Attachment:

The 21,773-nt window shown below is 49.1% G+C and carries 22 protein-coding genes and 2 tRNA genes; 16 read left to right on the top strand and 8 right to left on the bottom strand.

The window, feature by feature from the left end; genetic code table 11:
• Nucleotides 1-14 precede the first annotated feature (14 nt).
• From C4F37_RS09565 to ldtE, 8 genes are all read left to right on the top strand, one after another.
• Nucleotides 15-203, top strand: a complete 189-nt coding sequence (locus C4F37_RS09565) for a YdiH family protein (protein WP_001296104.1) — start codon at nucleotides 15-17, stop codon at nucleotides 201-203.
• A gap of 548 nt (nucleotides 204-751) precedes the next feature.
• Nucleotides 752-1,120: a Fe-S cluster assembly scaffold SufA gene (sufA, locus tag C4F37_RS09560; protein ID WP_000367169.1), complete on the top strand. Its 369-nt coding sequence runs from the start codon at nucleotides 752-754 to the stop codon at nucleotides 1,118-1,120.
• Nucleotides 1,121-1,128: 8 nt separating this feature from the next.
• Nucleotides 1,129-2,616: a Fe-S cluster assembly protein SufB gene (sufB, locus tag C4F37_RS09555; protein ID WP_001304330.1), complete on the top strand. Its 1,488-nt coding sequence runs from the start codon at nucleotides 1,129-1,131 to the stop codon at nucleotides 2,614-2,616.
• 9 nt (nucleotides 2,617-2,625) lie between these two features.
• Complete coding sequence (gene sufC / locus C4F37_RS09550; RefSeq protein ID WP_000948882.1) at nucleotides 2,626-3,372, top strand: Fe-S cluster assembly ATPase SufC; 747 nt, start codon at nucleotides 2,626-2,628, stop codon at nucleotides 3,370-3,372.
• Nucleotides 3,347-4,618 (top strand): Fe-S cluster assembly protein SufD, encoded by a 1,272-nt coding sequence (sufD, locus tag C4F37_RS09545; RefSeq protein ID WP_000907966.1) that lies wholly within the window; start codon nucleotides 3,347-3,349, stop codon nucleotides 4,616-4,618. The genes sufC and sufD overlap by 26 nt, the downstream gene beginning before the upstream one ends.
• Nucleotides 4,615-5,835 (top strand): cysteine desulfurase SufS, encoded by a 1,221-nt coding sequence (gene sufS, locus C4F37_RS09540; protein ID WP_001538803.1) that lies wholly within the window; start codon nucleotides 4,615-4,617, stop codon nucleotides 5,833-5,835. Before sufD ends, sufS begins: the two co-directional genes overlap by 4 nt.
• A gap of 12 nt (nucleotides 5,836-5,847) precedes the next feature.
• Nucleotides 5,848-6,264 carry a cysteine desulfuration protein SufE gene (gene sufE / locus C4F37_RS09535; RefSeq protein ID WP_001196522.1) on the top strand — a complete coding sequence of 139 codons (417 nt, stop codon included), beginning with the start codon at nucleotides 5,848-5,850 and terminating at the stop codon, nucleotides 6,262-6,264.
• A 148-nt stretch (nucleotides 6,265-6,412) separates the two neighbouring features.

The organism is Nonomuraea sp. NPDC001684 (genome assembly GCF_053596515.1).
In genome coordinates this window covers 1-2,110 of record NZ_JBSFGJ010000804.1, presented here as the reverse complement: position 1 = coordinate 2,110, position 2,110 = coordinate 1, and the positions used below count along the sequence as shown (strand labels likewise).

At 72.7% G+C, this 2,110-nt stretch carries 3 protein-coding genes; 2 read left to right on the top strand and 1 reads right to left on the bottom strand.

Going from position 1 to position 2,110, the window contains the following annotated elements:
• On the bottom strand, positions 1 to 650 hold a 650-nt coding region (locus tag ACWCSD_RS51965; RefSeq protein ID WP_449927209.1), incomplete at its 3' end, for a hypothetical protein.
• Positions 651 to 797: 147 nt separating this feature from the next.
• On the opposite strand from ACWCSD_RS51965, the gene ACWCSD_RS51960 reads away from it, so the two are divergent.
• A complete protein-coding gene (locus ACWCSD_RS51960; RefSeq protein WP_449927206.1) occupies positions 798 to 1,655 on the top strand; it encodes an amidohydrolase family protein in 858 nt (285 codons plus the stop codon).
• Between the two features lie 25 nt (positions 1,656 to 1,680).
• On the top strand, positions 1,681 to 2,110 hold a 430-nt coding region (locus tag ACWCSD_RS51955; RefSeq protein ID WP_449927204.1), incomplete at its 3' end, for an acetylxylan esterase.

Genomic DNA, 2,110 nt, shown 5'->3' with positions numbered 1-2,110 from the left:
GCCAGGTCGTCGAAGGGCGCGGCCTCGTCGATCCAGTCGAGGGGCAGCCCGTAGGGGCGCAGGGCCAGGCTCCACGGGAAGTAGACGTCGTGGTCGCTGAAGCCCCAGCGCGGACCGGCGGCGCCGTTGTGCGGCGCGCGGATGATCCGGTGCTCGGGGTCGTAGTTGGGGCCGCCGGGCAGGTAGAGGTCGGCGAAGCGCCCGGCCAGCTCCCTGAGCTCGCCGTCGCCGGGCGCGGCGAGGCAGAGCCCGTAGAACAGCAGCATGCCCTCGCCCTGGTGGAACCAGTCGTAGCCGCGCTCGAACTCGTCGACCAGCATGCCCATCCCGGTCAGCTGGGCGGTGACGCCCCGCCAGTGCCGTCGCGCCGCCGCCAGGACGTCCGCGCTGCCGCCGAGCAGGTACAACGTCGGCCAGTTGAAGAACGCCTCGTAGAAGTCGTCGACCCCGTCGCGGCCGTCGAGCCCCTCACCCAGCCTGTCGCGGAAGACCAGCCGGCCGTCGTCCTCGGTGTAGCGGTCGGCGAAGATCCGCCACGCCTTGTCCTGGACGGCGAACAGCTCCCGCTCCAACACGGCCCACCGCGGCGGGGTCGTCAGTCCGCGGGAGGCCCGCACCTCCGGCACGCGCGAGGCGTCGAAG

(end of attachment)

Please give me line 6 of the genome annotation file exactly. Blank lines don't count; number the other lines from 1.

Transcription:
• A gap of 548 nt (nucleotides 204-751) precedes the next feature.